1. re: PandanExpress

                                        I also love Muhammara, but I use Paula Wolfert's recipe from her Cooking of the Eastern Med. I've had the book since the early 90s and the recipe page is covered with red spots from roasted red peppers. Her recipe uses one or two hot chiles, a half cup of crackers and some lemon juice in addition to all the ingredients in Katie's recipe. She also serves it (I do mine with or without this) sprinkled with toasted pine nuts or pistachios and a sprinkling of ground cumin.

                                        Another healthy app. is from Jamie Oliver's original cookbook. It's roasted squash slices brushed with herbs, spices and olive oil and then roasted. It's good hot from the oven - the slices cut in half - or cooled down or even cold.

                                        Another good Wolfert app. is a one I adapted from a recipe that is best served in bowls with implements. It's tahini, Chickpeas, garlic, lemon juice, a bunch of Italian parsley, and a seeded jalapeno chile ground in a food processor with some olive oil. It's really a good variation of the husual humus.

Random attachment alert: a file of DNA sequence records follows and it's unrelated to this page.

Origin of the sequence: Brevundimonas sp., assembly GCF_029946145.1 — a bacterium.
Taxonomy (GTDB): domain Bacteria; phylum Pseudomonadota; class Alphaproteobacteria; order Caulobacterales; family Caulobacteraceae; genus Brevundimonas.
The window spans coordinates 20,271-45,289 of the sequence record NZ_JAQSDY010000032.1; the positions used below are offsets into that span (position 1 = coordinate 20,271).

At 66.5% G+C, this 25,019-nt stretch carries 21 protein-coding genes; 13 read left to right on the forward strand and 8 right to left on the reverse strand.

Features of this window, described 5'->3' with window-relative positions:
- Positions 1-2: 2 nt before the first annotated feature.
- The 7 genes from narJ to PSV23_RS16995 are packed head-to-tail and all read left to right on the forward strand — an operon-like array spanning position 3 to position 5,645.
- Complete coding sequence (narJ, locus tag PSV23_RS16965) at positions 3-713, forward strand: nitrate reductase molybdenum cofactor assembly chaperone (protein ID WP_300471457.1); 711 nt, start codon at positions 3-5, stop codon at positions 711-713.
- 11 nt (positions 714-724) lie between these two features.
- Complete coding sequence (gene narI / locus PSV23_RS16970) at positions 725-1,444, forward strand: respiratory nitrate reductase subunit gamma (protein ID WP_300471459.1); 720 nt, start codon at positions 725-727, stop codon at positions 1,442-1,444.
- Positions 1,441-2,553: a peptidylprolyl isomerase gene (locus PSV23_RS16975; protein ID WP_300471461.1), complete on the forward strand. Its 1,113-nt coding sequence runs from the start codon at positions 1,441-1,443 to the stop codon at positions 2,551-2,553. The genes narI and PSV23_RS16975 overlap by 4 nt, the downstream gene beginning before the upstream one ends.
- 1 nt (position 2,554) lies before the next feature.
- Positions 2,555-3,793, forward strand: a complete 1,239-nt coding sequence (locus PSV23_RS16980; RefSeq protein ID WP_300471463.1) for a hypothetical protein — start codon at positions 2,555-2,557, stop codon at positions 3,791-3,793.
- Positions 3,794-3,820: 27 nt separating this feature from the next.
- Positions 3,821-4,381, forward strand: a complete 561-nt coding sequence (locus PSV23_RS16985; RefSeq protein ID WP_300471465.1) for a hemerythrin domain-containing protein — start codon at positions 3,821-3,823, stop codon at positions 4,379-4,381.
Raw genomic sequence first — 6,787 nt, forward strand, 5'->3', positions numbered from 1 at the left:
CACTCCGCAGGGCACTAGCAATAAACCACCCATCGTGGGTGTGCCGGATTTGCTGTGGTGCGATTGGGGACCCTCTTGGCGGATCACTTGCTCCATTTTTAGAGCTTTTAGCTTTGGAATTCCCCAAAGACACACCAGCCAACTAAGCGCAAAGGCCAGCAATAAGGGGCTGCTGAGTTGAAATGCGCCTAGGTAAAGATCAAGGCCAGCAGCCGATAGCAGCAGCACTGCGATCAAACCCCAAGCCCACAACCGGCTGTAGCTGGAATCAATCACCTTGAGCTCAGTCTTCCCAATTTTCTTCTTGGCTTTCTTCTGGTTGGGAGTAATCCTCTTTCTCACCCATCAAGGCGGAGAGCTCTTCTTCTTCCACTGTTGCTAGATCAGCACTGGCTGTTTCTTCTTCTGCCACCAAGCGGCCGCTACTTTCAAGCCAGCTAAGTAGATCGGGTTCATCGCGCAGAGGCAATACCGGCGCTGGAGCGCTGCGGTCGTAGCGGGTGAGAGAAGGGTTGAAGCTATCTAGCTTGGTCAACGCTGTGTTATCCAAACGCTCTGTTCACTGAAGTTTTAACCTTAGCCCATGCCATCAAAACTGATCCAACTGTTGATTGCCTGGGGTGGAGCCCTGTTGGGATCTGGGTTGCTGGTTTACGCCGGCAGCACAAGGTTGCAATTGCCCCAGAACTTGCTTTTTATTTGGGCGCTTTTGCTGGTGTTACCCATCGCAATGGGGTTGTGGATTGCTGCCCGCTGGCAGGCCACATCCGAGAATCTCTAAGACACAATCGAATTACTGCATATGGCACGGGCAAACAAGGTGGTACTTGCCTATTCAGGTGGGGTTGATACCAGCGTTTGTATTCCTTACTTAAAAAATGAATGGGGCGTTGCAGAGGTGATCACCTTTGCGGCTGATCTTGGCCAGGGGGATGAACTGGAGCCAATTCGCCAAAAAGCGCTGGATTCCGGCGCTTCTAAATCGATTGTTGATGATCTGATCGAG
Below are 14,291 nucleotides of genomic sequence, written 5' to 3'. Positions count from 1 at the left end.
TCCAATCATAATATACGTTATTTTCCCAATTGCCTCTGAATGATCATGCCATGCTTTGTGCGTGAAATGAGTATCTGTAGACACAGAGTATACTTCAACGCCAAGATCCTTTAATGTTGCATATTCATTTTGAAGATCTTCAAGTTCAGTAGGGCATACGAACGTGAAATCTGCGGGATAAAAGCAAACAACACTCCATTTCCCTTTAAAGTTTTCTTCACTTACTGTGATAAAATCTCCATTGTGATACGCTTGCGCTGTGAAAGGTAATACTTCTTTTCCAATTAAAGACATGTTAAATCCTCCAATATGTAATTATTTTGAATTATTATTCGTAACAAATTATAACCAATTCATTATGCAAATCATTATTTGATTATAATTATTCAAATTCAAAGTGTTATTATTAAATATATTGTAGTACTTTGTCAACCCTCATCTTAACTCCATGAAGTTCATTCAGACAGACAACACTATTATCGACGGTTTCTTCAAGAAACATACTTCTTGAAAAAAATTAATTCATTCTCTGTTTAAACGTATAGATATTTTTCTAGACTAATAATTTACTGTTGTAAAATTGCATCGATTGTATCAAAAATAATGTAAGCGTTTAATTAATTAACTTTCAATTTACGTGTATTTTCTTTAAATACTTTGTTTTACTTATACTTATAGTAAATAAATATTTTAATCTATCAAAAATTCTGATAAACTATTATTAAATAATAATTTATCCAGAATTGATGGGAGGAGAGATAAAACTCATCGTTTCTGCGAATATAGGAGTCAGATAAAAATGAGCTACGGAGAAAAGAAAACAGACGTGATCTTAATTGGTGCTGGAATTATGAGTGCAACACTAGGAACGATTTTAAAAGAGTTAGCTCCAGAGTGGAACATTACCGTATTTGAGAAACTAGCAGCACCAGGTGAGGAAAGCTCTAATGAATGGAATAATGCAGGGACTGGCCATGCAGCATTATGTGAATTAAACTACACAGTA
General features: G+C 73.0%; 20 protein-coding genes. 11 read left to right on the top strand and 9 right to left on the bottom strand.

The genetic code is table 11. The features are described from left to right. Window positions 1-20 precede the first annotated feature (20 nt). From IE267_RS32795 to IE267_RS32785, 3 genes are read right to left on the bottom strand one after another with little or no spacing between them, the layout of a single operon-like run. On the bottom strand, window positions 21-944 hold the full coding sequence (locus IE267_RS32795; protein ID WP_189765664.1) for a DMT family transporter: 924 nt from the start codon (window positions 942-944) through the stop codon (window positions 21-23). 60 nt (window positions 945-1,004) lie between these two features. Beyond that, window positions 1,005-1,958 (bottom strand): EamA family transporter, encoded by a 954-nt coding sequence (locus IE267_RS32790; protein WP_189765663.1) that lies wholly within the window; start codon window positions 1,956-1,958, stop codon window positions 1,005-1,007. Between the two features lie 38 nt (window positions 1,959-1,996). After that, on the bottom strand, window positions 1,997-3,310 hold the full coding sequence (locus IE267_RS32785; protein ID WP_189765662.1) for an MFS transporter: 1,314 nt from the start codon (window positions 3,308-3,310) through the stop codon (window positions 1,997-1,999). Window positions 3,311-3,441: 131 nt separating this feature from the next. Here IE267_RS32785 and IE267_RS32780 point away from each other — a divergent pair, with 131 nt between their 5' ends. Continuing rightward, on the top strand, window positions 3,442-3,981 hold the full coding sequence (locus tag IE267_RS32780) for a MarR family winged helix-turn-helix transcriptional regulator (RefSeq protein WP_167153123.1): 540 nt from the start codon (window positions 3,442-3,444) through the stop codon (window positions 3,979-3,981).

Dukkah is also great - toasted seeds and nuts and spices ground fine and served with bits of good bread dipped in olive oil and then into the Dukkah. I first came across this in an ad for the Aussie spice providers "Herbie's Spices". I ordered it and t was so delicious I found a recipe and made it myself from then on. Felt a bit guilty, but......not that much.